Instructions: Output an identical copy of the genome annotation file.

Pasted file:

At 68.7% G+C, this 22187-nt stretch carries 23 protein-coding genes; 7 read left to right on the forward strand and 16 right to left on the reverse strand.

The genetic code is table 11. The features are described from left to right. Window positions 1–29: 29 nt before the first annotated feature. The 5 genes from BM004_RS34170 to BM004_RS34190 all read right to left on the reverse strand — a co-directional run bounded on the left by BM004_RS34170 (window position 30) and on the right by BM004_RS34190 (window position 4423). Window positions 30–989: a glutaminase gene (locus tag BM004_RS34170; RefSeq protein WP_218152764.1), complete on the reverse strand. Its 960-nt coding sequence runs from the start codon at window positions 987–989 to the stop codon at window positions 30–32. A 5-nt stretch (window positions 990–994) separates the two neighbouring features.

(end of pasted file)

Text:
At 68.7% G+C, this 22187-nt stretch carries 23 protein-coding genes; 7 read left to right on the forward strand and 16 right to left on the reverse strand.

The genetic code is table 11. The features are described from left to right. Window positions 1–29: 29 nt before the first annotated feature. The 5 genes from BM004_RS34170 to BM004_RS34190 all read right to left on the reverse strand — a co-directional run bounded on the left by BM004_RS34170 (window position 30) and on the right by BM004_RS34190 (window position 4423). Window positions 30–989: a glutaminase gene (locus tag BM004_RS34170; RefSeq protein WP_218152764.1), complete on the reverse strand. Its 960-nt coding sequence runs from the start codon at window positions 987–989 to the stop codon at window positions 30–32. A 5-nt stretch (window positions 990–994) separates the two neighbouring features.